The hospital has been diligently following a model where compensation is based on an employee’s experience, skills and above that, their output and not reflect biases. “We promote and embrace mentoring in both individual and organisational levels,” shares Dr Sethuraman.

Employee welfare schemes: MMHRC initiated employee welfare schemes which cover welfare benefits apart from superannuation and statutory benefits, like the festival bonus, educational allowance for their children etc. “We take care of the entire family with initiatives like appointment of spouse and educational allowance. This year we have sponsored the entire expenses for employee’s children admission in the medical college,” he adds.

It also organises summer camps for the staff children in the hospital premises. “This initiative motivates our staff and gives exposure to their children about our hospital. This has developed a strong bond with the staff,” adds Dr Gurushankar.

Addressing grievances: Often people leave for flimsy grievances and for lack of mechanism to address them. Thus, a CFT has been established, which keeps a watch on the grievances of key performers, and in case of any issues, they are settled either then and there or by a methodical approach.

Permission to fail: According to Dr Sethuraman, the best way to learn is by failing and this is also important while retaining talent. “We permit them to fail as we feel that failure is the best trainer for future success. Giving them the ‘permission to fail’ and learn from their mistakes is as important as empowering them to take crucial decision,” says Dr Sethuraman.

Train the Leaders: 'Do you work for the organisation or for your boss' is often a debated topic. “We strongly believe that employees are not leaving the institution, but they are leaving their boss. We periodically motivate, train, teach the team leaders about the importance of affection towards their staff,” says Dr Gurushankar.

Initiatives for employees
Family Medical benefits:
Free medical treatment to all employees and 50 per cent concession to their dependents. Free medicines worth Rs 500 (maximum) is given to an eligible employee who is admitted as an in-patient in the hospital.

Education Allowance:
Maximum of Rs 3,000 per child/per year.

The hospital runs a crèche for the employee’s kids on free of cost.

Employee’s Welfare fund:
It caters to urgent needs of the employees who have completed one year of service.

Funeral benefits:
It extends to the spouse of the employee in case of death.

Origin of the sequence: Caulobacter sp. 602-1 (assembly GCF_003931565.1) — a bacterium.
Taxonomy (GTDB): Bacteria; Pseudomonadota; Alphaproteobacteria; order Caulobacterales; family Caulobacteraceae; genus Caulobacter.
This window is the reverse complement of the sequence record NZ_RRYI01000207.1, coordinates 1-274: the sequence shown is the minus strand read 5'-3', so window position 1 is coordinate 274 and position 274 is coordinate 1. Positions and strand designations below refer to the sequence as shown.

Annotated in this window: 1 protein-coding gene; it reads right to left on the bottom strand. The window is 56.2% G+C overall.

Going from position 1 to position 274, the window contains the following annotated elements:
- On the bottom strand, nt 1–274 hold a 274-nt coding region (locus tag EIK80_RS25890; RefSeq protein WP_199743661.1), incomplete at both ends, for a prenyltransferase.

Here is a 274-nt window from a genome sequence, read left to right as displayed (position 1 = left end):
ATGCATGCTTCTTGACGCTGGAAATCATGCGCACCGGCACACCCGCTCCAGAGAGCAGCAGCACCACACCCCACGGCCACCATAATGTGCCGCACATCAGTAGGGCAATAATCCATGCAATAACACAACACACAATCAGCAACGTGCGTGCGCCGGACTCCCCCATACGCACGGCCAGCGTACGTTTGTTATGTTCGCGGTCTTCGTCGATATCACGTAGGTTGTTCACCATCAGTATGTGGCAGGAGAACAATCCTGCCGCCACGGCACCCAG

Statutory benefits:
PF, ESI and gratuity benefits are offered.

Other benefits:Hospital gives loyalty bonus and various types of incentives to eligible employees.

Humour at work: In Dr Sethuraman’s words, earlier HR meant horror, but now in MMHRC it means humour at work. “Humor also helps reduce the day-to-day stress of office life. It helps people cope with frustrations, tiring schedules, irate clients, etc, resulting in reduction in stress,” he shares. Firms that have a light hearted working environment are better places to work in. People feel unafraid to express their thoughts or ideas, which brings in vitality to the organisation. Employees work with constant energy and motivation that produces better output for the firm. Also, it results in an increase in productivity. When people work in a vibrant office environment, they work with a lot of motivation. This happens as they work not only for a living, but also because they derive a lot of joy from the job.

Boredom at work is one of the main reasons why people quit jobs. The high attrition rate adds to the organisational costs of hiring and training new people. A pleasant atmosphere at work is a breeding ground for creativity and innovation, as it allows employees to think creatively, which can bring great results for a company.

Such well-thought strategies have helped the hospital to retain talent. “Almost 70 per cent of our staff and almost 40 per cent of our doctors are with us for more than 10 years. We have developed a sense of belongingness among them,” he says. Thus, in spite of industry-wide high attrition in the nursing staff, the hospital claims to have successfully retained 45 per cent of its nurses.